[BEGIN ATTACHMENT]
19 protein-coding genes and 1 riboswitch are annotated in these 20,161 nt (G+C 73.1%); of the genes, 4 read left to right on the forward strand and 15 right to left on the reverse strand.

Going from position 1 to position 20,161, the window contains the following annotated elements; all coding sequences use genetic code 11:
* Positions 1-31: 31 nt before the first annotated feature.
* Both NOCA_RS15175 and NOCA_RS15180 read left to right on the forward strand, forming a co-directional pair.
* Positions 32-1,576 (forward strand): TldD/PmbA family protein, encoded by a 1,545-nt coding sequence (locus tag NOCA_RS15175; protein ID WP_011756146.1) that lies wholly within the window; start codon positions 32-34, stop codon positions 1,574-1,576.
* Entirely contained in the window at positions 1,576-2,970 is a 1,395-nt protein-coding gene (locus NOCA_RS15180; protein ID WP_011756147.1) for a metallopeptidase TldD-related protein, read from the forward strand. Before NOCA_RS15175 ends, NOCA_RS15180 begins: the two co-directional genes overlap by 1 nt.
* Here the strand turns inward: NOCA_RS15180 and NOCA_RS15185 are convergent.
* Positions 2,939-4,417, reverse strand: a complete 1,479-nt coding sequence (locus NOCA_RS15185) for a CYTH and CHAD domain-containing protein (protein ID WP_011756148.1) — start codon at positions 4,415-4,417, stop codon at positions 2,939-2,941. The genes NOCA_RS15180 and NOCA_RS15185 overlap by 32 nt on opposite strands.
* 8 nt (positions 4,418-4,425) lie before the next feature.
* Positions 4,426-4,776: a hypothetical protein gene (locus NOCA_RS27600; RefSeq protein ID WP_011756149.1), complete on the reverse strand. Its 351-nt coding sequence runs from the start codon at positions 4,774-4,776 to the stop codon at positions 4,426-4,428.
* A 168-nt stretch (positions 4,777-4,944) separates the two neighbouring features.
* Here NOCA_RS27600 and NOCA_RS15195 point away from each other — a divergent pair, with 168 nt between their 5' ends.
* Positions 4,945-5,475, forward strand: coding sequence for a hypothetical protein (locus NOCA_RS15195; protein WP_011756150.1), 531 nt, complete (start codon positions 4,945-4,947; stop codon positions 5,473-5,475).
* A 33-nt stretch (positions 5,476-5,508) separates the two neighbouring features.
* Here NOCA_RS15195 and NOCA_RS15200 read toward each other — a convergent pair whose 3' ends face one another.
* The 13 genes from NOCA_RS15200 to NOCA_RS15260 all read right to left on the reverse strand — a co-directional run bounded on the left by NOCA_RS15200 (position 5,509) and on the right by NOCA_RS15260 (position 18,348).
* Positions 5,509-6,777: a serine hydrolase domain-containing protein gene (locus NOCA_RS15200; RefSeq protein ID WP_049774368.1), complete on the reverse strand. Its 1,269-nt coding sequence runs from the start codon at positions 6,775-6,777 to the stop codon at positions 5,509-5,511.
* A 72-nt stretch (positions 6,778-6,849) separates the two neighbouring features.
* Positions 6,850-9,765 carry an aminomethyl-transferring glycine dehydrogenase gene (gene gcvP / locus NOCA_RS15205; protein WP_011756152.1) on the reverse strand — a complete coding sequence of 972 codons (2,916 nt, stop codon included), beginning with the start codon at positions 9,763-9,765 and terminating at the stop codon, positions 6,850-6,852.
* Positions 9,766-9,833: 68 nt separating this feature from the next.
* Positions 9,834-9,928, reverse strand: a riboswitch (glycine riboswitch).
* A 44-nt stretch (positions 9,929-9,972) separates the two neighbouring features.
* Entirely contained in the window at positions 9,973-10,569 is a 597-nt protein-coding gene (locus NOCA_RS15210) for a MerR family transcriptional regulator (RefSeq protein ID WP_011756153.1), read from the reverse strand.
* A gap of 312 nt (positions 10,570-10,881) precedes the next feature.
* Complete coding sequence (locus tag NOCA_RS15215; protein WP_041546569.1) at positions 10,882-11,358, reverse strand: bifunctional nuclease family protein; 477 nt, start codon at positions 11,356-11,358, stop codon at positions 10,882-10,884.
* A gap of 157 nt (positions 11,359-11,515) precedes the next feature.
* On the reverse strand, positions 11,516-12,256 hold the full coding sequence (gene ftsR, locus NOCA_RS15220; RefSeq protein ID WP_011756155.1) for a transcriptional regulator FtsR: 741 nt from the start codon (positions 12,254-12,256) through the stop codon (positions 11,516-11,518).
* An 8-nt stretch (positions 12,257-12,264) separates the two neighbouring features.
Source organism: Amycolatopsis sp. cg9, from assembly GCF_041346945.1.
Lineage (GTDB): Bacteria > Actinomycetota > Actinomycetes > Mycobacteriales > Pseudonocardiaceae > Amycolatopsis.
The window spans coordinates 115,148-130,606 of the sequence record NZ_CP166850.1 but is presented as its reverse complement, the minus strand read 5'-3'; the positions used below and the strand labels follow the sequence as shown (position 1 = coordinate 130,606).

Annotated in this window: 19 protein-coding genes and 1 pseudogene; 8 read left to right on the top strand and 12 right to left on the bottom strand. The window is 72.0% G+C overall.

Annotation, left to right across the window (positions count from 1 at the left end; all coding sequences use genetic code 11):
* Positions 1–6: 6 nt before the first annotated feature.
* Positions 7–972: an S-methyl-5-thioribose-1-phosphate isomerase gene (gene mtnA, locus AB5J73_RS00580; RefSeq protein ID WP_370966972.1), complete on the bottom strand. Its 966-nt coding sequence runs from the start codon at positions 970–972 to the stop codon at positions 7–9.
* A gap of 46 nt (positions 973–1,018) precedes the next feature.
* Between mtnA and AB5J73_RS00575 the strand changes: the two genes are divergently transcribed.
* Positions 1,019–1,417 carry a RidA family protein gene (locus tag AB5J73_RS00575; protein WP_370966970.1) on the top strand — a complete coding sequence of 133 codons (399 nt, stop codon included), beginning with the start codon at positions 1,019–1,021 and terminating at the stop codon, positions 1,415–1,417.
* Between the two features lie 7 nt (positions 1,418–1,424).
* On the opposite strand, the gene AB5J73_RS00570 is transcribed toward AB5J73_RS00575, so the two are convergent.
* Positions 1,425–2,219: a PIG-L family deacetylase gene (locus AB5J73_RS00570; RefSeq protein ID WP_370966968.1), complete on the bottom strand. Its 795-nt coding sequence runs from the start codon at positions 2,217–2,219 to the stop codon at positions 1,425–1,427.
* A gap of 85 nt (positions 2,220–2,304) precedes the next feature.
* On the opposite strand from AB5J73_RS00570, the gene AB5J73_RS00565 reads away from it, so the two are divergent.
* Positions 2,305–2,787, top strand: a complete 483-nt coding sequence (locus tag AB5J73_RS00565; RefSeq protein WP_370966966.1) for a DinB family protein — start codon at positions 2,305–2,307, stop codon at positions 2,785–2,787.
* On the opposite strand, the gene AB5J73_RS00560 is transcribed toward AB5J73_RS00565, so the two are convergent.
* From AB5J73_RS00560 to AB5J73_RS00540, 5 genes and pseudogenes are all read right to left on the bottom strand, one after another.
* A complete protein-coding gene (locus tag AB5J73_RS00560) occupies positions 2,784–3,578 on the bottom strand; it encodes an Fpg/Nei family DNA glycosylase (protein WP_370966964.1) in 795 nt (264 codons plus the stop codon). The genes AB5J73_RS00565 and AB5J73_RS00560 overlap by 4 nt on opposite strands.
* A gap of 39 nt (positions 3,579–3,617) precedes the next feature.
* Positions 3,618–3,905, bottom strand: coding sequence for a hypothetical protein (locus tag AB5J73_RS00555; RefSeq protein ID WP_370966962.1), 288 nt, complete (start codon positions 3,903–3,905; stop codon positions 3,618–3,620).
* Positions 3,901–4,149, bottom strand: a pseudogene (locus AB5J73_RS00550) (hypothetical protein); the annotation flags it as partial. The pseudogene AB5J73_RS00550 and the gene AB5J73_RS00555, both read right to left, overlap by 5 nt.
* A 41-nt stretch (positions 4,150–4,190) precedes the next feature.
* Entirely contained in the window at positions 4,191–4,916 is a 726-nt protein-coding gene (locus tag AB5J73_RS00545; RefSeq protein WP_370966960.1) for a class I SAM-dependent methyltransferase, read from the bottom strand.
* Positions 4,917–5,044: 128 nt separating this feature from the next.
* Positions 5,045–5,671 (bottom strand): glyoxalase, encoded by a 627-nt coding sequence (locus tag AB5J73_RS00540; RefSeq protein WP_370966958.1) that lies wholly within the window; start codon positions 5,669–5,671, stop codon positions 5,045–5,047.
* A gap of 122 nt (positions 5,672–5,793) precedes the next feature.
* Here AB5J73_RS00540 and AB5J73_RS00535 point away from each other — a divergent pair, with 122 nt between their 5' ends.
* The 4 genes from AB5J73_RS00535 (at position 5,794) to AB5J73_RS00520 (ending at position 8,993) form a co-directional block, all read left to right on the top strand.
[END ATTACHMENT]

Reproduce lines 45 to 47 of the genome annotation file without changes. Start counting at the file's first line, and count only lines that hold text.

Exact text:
* On the opposite strand, the gene AB5J73_RS00560 is transcribed toward AB5J73_RS00565, so the two are convergent.
* From AB5J73_RS00560 to AB5J73_RS00540, 5 genes and pseudogenes are all read right to left on the bottom strand, one after another.
* A complete protein-coding gene (locus tag AB5J73_RS00560) occupies positions 2,784–3,578 on the bottom strand; it encodes an Fpg/Nei family DNA glycosylase (protein WP_370966964.1) in 795 nt (264 codons plus the stop codon). The genes AB5J73_RS00565 and AB5J73_RS00560 overlap by 4 nt on opposite strands.